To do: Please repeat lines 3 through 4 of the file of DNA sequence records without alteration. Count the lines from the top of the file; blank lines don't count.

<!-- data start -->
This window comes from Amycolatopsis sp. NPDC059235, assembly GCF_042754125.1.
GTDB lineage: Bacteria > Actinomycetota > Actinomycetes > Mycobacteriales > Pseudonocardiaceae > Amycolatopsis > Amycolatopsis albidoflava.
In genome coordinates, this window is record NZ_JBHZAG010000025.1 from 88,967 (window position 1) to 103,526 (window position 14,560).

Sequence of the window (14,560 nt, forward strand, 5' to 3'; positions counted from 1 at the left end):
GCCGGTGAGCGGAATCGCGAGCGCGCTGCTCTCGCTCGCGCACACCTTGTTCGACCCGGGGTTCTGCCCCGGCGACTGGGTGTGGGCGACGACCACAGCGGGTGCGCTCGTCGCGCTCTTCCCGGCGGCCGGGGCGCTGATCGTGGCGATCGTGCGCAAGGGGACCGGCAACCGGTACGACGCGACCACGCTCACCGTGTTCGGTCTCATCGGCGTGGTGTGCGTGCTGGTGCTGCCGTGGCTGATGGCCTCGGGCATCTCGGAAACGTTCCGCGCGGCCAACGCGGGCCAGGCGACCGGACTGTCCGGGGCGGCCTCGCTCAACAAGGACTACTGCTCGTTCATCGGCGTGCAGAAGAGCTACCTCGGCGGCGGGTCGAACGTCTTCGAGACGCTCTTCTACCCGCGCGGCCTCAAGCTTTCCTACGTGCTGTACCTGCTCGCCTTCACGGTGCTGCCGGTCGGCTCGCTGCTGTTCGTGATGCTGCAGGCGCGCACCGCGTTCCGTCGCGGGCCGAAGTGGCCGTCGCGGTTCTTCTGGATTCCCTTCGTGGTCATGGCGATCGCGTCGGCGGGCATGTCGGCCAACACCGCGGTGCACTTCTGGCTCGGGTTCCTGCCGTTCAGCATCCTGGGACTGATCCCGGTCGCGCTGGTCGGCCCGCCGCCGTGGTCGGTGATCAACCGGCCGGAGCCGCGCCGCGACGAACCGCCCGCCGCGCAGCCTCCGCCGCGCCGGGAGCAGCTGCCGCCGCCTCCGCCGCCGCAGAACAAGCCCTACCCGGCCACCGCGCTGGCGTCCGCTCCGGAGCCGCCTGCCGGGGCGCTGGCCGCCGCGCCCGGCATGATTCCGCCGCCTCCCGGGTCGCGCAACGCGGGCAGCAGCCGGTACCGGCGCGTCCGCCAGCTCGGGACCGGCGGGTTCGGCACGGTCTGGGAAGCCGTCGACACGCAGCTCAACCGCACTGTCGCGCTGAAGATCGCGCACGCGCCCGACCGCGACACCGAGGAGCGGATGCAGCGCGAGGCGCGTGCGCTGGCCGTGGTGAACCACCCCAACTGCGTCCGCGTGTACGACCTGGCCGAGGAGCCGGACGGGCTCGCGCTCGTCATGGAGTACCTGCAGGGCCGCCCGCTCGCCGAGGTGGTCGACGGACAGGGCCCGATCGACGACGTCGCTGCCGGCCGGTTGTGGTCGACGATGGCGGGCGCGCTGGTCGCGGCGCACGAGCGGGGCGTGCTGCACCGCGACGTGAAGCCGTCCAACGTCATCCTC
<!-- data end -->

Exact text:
In genome coordinates, this window is record NZ_JBHZAG010000025.1 from 88,967 (window position 1) to 103,526 (window position 14,560).

Sequence of the window (14,560 nt, forward strand, 5' to 3'; positions counted from 1 at the left end):